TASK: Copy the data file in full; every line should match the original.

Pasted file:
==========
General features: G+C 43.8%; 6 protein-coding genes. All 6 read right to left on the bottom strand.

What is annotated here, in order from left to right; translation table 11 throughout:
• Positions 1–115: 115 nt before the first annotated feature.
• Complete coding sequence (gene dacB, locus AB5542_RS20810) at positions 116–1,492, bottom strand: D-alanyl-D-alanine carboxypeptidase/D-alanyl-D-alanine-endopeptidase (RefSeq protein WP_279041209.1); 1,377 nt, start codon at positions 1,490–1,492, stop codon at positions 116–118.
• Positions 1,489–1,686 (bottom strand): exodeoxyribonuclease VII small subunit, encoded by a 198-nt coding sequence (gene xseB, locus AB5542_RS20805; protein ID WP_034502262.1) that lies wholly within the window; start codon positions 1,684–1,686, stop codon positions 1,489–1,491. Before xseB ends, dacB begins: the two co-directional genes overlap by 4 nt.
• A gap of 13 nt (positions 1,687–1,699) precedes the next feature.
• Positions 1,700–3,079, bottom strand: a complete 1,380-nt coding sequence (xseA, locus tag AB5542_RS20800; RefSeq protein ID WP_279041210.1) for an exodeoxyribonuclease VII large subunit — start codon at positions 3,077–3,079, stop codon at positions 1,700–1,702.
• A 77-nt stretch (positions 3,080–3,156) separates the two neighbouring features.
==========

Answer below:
General features: G+C 43.8%; 6 protein-coding genes. All 6 read right to left on the bottom strand.

What is annotated here, in order from left to right; translation table 11 throughout:
• Positions 1–115: 115 nt before the first annotated feature.
• Complete coding sequence (gene dacB, locus AB5542_RS20810) at positions 116–1,492, bottom strand: D-alanyl-D-alanine carboxypeptidase/D-alanyl-D-alanine-endopeptidase (RefSeq protein WP_279041209.1); 1,377 nt, start codon at positions 1,490–1,492, stop codon at positions 116–118.
• Positions 1,489–1,686 (bottom strand): exodeoxyribonuclease VII small subunit, encoded by a 198-nt coding sequence (gene xseB, locus AB5542_RS20805; protein ID WP_034502262.1) that lies wholly within the window; start codon positions 1,684–1,686, stop codon positions 1,489–1,491. Before xseB ends, dacB begins: the two co-directional genes overlap by 4 nt.
• A gap of 13 nt (positions 1,687–1,699) precedes the next feature.
• Positions 1,700–3,079, bottom strand: a complete 1,380-nt coding sequence (xseA, locus tag AB5542_RS20800; RefSeq protein ID WP_279041210.1) for an exodeoxyribonuclease VII large subunit — start codon at positions 3,077–3,079, stop codon at positions 1,700–1,702.
• A 77-nt stretch (positions 3,080–3,156) separates the two neighbouring features.